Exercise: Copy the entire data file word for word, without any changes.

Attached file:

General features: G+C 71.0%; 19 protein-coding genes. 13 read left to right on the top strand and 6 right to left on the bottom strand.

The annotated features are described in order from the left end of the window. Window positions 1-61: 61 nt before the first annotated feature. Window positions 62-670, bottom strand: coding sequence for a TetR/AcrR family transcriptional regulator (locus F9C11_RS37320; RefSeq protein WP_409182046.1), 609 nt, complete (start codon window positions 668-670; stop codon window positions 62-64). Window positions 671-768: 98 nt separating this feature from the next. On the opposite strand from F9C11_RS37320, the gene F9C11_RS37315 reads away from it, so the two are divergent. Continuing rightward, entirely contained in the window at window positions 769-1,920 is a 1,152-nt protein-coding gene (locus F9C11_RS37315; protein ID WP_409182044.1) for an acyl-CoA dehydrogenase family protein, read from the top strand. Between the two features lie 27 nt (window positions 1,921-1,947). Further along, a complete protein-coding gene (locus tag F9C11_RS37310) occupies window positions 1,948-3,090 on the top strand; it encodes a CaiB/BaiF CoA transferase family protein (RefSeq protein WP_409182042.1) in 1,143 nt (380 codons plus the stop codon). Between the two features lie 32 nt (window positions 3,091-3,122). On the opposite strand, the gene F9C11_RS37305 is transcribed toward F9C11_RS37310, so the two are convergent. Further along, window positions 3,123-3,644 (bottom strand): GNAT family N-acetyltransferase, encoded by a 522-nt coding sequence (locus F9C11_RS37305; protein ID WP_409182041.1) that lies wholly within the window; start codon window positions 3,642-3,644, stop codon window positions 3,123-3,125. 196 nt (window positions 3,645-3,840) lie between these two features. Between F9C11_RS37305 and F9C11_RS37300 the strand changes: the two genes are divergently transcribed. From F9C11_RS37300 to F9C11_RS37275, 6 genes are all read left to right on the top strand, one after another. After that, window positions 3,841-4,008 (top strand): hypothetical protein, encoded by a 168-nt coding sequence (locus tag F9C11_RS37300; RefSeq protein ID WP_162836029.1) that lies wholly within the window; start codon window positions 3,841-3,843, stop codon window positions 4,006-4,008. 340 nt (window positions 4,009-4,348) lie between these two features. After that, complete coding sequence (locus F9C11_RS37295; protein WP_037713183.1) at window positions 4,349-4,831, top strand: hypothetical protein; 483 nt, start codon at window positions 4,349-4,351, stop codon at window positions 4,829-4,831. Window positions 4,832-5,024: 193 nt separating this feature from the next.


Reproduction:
General features: G+C 71.0%; 19 protein-coding genes. 13 read left to right on the top strand and 6 right to left on the bottom strand.

The annotated features are described in order from the left end of the window. Window positions 1-61: 61 nt before the first annotated feature. Window positions 62-670, bottom strand: coding sequence for a TetR/AcrR family transcriptional regulator (locus F9C11_RS37320; RefSeq protein WP_409182046.1), 609 nt, complete (start codon window positions 668-670; stop codon window positions 62-64). Window positions 671-768: 98 nt separating this feature from the next. On the opposite strand from F9C11_RS37320, the gene F9C11_RS37315 reads away from it, so the two are divergent. Continuing rightward, entirely contained in the window at window positions 769-1,920 is a 1,152-nt protein-coding gene (locus F9C11_RS37315; protein ID WP_409182044.1) for an acyl-CoA dehydrogenase family protein, read from the top strand. Between the two features lie 27 nt (window positions 1,921-1,947). Further along, a complete protein-coding gene (locus tag F9C11_RS37310) occupies window positions 1,948-3,090 on the top strand; it encodes a CaiB/BaiF CoA transferase family protein (RefSeq protein WP_409182042.1) in 1,143 nt (380 codons plus the stop codon). Between the two features lie 32 nt (window positions 3,091-3,122). On the opposite strand, the gene F9C11_RS37305 is transcribed toward F9C11_RS37310, so the two are convergent. Further along, window positions 3,123-3,644 (bottom strand): GNAT family N-acetyltransferase, encoded by a 522-nt coding sequence (locus F9C11_RS37305; protein ID WP_409182041.1) that lies wholly within the window; start codon window positions 3,642-3,644, stop codon window positions 3,123-3,125. 196 nt (window positions 3,645-3,840) lie between these two features. Between F9C11_RS37305 and F9C11_RS37300 the strand changes: the two genes are divergently transcribed. From F9C11_RS37300 to F9C11_RS37275, 6 genes are all read left to right on the top strand, one after another. After that, window positions 3,841-4,008 (top strand): hypothetical protein, encoded by a 168-nt coding sequence (locus tag F9C11_RS37300; RefSeq protein ID WP_162836029.1) that lies wholly within the window; start codon window positions 3,841-3,843, stop codon window positions 4,006-4,008. 340 nt (window positions 4,009-4,348) lie between these two features. After that, complete coding sequence (locus F9C11_RS37295; protein WP_037713183.1) at window positions 4,349-4,831, top strand: hypothetical protein; 483 nt, start codon at window positions 4,349-4,351, stop codon at window positions 4,829-4,831. Window positions 4,832-5,024: 193 nt separating this feature from the next.